It was a particular delight to visit the Merton College Chapel the day before it was scheduled to close for repairs. Because Thomas Merton, though not born in New Zealand, was the son of renowned New Zealand painter Owen Merton, I have a special interest in him nurtured by my reading about his life and theology. The ‘chapel’, cavernous and sparse, was a holy place - one of many, each unique and beautiful, dotted around Oxford and providing an enjoyable past-time during our lunch breaks.

The physical surroundings were as impressive as the classes we attended. Throughout each of the two weeks, there was a different topic morning and afternoon. The four I selected were Towards A History of Holiness, Holiness in the Psalms of Israel, Recovering Baptism for the Church and the World, and Conversations with the Fathers. The other topics were:

  • Becoming less through the new asceticism
  • What happens when we pray
  • New explorations in Natural Theology
  • Reclaiming the sacred in Paul
  • Ageing: blessing or burden
  • Renewing Creation
  • The case for God
  • Seeing the sacred: place, space and art

All the classes were fascinating, intellectually rigorous and stimulating - I could have chosen any topic - and the tutors were a delightful and stellar cast, each the author of multiple books. Space does not permit a listing of their various achievements and accolades.

Amongst them were Fr Henry Wansbrough, a youthful 83-year-old monk and well-known biblical scholar from Ampleforth Abbey in York, whose knowledge is unsurpassed after a lifetime of living in Christ.

Our text was his latest publication, the Revised New Jewish Bible (New Testament and Psalms), 2017;  the Rev Dr Edmund Newell, chaplain to the Queen, and Principal of Cumberland Lodge; the Rev Canon Angela Tilby, who brought the Desert Fathers alive and whose specialist topic is the less well-known Evagrius; Professor Dr Keith Riglin who immersed us in Baptism with much humour and depth; the Rt Rev Dr John Saxbee, retired Bishop of Ludlow and then Lincoln, in the Church of England; The Rev Canon Dr Jenn Strawbridge, Associate Professor in New Testament Studies at Oxford, and Caird Fellow in Theology at Mansfield College, Oxford.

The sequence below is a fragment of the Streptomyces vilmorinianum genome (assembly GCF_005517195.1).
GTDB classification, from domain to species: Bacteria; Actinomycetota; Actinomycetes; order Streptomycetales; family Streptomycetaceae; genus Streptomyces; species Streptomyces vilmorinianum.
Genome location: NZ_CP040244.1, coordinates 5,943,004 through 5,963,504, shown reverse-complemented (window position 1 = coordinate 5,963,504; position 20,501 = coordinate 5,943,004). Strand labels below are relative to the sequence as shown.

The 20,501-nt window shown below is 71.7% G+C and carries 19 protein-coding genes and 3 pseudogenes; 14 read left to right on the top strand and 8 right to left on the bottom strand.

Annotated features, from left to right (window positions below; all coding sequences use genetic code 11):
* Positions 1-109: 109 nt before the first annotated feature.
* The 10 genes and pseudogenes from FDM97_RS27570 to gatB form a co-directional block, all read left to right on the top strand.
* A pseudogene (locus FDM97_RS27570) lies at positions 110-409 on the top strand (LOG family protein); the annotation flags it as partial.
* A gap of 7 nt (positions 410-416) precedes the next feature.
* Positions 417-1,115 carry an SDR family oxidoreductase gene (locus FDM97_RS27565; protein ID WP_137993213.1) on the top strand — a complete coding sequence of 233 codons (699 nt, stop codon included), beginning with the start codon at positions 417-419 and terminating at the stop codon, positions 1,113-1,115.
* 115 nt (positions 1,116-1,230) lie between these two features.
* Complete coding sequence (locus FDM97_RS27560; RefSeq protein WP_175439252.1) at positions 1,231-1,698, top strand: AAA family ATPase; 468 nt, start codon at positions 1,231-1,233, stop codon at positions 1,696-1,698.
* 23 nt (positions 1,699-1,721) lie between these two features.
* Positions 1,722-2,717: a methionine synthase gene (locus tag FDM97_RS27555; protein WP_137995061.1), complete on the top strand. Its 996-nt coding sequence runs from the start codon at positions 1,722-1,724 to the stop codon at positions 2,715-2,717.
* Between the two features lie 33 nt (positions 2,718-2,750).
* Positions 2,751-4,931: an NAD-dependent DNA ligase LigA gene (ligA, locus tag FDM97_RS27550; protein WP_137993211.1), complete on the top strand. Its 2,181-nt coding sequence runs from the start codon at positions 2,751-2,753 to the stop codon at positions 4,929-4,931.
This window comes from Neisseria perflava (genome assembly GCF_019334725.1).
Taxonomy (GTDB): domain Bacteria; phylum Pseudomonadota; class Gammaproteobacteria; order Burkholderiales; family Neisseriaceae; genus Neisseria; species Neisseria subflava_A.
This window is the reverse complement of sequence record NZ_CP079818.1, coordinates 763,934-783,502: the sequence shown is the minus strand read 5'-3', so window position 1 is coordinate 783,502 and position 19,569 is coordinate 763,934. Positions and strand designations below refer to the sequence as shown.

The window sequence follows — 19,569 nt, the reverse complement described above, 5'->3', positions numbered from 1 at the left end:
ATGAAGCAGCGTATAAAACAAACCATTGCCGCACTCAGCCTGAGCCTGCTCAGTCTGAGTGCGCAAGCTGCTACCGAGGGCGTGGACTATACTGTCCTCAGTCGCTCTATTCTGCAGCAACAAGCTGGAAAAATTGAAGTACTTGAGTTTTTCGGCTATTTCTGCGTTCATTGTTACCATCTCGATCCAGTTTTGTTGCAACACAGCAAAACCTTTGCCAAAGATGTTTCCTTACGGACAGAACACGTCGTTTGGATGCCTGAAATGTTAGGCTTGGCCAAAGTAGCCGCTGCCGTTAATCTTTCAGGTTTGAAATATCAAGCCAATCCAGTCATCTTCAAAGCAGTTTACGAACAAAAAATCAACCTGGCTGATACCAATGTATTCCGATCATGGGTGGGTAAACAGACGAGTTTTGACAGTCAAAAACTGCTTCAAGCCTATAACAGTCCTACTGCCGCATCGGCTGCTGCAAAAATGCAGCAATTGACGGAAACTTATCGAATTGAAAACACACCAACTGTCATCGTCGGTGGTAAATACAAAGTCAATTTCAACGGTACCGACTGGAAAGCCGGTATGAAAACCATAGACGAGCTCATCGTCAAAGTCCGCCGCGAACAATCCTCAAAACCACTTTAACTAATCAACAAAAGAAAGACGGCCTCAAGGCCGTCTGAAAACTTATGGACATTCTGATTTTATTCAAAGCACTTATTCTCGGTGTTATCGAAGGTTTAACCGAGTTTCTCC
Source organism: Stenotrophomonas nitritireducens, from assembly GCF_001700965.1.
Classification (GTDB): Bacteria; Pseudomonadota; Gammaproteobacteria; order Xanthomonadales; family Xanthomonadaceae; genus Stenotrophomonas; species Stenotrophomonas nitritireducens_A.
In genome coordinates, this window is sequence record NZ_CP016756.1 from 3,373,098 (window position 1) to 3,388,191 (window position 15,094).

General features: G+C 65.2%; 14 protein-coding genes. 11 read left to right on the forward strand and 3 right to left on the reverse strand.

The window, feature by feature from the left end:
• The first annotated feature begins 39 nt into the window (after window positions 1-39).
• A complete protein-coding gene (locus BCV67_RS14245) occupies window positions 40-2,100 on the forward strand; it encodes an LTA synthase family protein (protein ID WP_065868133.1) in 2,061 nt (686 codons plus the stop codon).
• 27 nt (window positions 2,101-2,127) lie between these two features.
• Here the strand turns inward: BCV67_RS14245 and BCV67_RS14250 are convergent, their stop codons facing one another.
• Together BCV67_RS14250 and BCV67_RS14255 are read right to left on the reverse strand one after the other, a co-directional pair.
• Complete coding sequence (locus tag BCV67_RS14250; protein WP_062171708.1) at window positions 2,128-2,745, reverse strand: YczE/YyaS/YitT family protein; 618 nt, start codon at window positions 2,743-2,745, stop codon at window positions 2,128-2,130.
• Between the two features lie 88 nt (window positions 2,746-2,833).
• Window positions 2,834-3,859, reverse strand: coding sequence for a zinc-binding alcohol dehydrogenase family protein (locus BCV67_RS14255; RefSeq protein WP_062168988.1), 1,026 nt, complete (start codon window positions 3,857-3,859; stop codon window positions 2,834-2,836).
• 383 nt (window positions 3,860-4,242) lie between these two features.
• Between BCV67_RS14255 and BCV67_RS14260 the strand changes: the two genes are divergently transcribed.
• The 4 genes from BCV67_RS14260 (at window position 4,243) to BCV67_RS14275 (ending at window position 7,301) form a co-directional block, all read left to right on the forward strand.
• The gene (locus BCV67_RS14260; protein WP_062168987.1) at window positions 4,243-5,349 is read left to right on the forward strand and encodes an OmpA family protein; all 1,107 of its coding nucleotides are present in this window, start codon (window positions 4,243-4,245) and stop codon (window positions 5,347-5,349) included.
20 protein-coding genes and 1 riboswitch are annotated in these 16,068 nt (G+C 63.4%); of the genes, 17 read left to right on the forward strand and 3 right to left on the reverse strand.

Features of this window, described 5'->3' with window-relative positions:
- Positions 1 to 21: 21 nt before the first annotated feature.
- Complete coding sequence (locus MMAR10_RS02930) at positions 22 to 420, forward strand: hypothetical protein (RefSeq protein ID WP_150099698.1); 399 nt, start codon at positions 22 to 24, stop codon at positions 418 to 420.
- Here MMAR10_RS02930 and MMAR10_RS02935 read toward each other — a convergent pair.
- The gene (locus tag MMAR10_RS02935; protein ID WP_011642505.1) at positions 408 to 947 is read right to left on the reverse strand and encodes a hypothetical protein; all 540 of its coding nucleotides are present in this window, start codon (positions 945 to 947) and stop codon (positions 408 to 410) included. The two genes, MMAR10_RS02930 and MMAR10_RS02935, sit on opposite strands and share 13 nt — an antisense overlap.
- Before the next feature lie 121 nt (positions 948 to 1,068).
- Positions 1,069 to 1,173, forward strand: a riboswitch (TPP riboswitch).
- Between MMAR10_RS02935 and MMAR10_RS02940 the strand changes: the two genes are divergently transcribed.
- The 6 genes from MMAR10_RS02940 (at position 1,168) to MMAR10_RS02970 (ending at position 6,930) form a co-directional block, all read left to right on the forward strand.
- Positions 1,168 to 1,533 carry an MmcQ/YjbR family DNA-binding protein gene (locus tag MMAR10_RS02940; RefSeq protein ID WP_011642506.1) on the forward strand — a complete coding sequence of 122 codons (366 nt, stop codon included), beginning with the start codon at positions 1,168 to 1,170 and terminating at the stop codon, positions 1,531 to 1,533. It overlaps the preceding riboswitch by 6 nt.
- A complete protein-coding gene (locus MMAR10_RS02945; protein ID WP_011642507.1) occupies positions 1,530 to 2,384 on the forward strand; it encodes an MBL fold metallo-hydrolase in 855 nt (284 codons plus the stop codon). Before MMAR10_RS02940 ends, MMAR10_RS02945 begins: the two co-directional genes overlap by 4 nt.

Each Tuesday evening, we attended lectures by a visiting theologian, neither of whom needs any introduction. Firstly, the Rev Professor Alister McGrath spoke on ‘Christian Apologetics in Oxford: reflections on C S Lewis, J R R Tolkien and (New Zealander) Austin Farrer’. He focussed on the power of using narrative to tell the Christian story.

The following week, Professor Frances Young - whose God’s Presence, A Contemporary Recapitulation of Early Christianity was the set text for one of our classes – spoke about ‘Sacred bodies: how the physical and material becomes sacramental in Christian Thought’.  

The diversity of attendees was fascinating – a predominance of Americans, a handful each of Kiwis, Australians and English, a couple of Europeans. Mostly ordained, each in this ecumenical group is involved in fascinating aspects of ministry and there was an extensive and valuable exchange of ideas during our time together.

Their ministries include working with children or violent offenders, feeding the hungry, easing the horrific conditions to which illegal immigrants are subject in the USA, including the separation of children from their parents, and being key players in transforming the communication amongst multiple agencies in large cities.

This was a trip of a lifetime and, like many other attendees, I will return to Oxford to enjoy again the amazing historical context, excellent scholarship and teaching offered, and the new friendships that are forged in such a special place. The 2019 information will be released around October, but for detail on the courses offered this year, use this link: